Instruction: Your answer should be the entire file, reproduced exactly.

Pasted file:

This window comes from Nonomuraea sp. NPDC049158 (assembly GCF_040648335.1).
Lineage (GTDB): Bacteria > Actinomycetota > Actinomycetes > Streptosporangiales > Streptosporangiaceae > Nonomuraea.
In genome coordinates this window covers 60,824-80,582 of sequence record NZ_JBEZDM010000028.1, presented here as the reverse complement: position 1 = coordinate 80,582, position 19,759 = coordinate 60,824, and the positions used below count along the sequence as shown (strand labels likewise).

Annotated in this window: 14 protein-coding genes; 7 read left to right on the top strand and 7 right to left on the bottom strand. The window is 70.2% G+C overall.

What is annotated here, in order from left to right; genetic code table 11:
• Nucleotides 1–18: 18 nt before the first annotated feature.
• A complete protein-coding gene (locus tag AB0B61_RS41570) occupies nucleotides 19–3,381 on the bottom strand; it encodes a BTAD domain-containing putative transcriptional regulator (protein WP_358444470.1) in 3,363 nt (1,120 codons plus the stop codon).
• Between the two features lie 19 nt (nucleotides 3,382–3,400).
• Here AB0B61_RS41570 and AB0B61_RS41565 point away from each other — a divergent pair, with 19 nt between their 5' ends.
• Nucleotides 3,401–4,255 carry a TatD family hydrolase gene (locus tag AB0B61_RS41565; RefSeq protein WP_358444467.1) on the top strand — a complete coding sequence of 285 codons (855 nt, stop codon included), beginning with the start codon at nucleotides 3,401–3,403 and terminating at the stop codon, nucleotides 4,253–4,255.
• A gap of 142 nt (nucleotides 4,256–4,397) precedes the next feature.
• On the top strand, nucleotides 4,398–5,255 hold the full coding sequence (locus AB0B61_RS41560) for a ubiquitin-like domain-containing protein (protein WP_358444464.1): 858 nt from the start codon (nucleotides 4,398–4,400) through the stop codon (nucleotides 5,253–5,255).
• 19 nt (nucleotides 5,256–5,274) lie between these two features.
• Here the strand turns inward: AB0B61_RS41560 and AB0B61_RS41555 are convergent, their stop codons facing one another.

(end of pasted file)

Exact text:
This window comes from Nonomuraea sp. NPDC049158 (assembly GCF_040648335.1).
Lineage (GTDB): Bacteria > Actinomycetota > Actinomycetes > Streptosporangiales > Streptosporangiaceae > Nonomuraea.
In genome coordinates this window covers 60,824-80,582 of sequence record NZ_JBEZDM010000028.1, presented here as the reverse complement: position 1 = coordinate 80,582, position 19,759 = coordinate 60,824, and the positions used below count along the sequence as shown (strand labels likewise).

Annotated in this window: 14 protein-coding genes; 7 read left to right on the top strand and 7 right to left on the bottom strand. The window is 70.2% G+C overall.

What is annotated here, in order from left to right; genetic code table 11:
• Nucleotides 1–18: 18 nt before the first annotated feature.
• A complete protein-coding gene (locus tag AB0B61_RS41570) occupies nucleotides 19–3,381 on the bottom strand; it encodes a BTAD domain-containing putative transcriptional regulator (protein WP_358444470.1) in 3,363 nt (1,120 codons plus the stop codon).
• Between the two features lie 19 nt (nucleotides 3,382–3,400).
• Here AB0B61_RS41570 and AB0B61_RS41565 point away from each other — a divergent pair, with 19 nt between their 5' ends.
• Nucleotides 3,401–4,255 carry a TatD family hydrolase gene (locus tag AB0B61_RS41565; RefSeq protein WP_358444467.1) on the top strand — a complete coding sequence of 285 codons (855 nt, stop codon included), beginning with the start codon at nucleotides 3,401–3,403 and terminating at the stop codon, nucleotides 4,253–4,255.
• A gap of 142 nt (nucleotides 4,256–4,397) precedes the next feature.
• On the top strand, nucleotides 4,398–5,255 hold the full coding sequence (locus AB0B61_RS41560) for a ubiquitin-like domain-containing protein (protein WP_358444464.1): 858 nt from the start codon (nucleotides 4,398–4,400) through the stop codon (nucleotides 5,253–5,255).
• 19 nt (nucleotides 5,256–5,274) lie between these two features.
• Here the strand turns inward: AB0B61_RS41560 and AB0B61_RS41555 are convergent, their stop codons facing one another.